I have no idea where the time has gone, but here I am getting my seventh season in the kitchen underway. It has been exciting having cooks from all over the planet drop by to cook up traditional Mexican foods that have wound up in kitchens from Thailand to Sweden!
I spent my summer as always in South Central Mexico traveling with Manuel, and recently we were invited to a very old and authentic Oaxacan restaurant in Mexico City’s beautiful Estrella district for supper. Being close to Day of the Dead, we enjoyed looking over the ornate Oaxacan altars, replete with favorite foods prepared to welcome the spirit friends of the owners and workers of Tanguyu- – meaning “clay doll” in the Zapotec language. All dishes are prepared at the moment they are served, and my enmoladas — like enchiladas but prepared with mole instead of a chile sauce — were memorable indeed. I wound up with a kilo of the mole colorado paste to take home, the best way to teach yourself to recreate a mole you particularly enjoy.
After supper, Manuel’s brother-in-law Pepe insisted we needed to “drop by” mass at the Basilica of the Virgin of Guadalupe, conveniently located near Tanguyu. We walked into the enormous courtyard of the Basilica, packed with faithful Guadalupanos from all over Mexico and other parts of Latin America and the world in general, many of whom were settling in for the night on tarps with all their luggage serving as backrests. Surely some folks don’t have the resources for a hotel, while others just as surely spend the night in vigil as an act of faith. Everyone seemed right at home in the front yard of our local Goddess, swapping homemade tamales and other foods while watching professional groups of grandly outfitted Aztec dancers with animal head and three foot long quetzal feather headdresses and full body and face paint pound out the traditional Danza, a physical meditation performed within clouds of copal incense to the deep thrum of ceremonial drums you can feel inside your chest like a universal heartbeat. They dance while holding the standard of the Virgin aloft, solid proof of the successful grafting of indigenous and European faiths in Guadalupe, the Mother of Us All.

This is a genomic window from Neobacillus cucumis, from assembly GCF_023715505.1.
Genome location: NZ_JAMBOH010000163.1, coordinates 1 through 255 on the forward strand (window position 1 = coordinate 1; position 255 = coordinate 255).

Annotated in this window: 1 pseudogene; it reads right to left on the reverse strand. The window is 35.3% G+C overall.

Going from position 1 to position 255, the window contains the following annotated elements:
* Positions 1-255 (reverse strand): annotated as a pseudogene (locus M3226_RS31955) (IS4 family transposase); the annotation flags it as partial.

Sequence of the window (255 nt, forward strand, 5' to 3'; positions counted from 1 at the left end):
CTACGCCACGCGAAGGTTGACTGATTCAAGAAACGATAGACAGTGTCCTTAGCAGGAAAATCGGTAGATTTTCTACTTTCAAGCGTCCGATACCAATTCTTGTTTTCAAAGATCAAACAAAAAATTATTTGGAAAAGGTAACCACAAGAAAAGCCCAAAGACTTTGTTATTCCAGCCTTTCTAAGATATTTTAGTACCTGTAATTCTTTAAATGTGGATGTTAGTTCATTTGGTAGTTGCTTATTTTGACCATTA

Pepe’s intuition turned out to be pretty magical indeed. As mass ended, the courtyard exploded in tower after tower of world class fireworks, spinning and gyrating images of different areas of Southern Mexico that specialize in the creation of these surreal, splendid creations, as well as animals, flowers, birds, and of course many images of the Virgin Herself outlined in glorious fire. Rocket after rocket shot into the night sky, erupting in multi-colored displays of flowers, gigantic bubbles and even white shimmering rain falling down on the ecstatic crowd below for over two hours, accompanied by whizzes, whistles, snap-crackle-pops, and deep booms. None of us had ever seen a display of this magnitude, and it turns out the mass was a special one for the fireworks makers of Mexico, who do this only once a year… and we just happened to be present!
I never cease to be amazed by the surreal quality and the endless variety of life in this fantastic country. In my kitchen I always encourage people to come to South Central Mexico for lunch! You will never look at Mexican food the same way.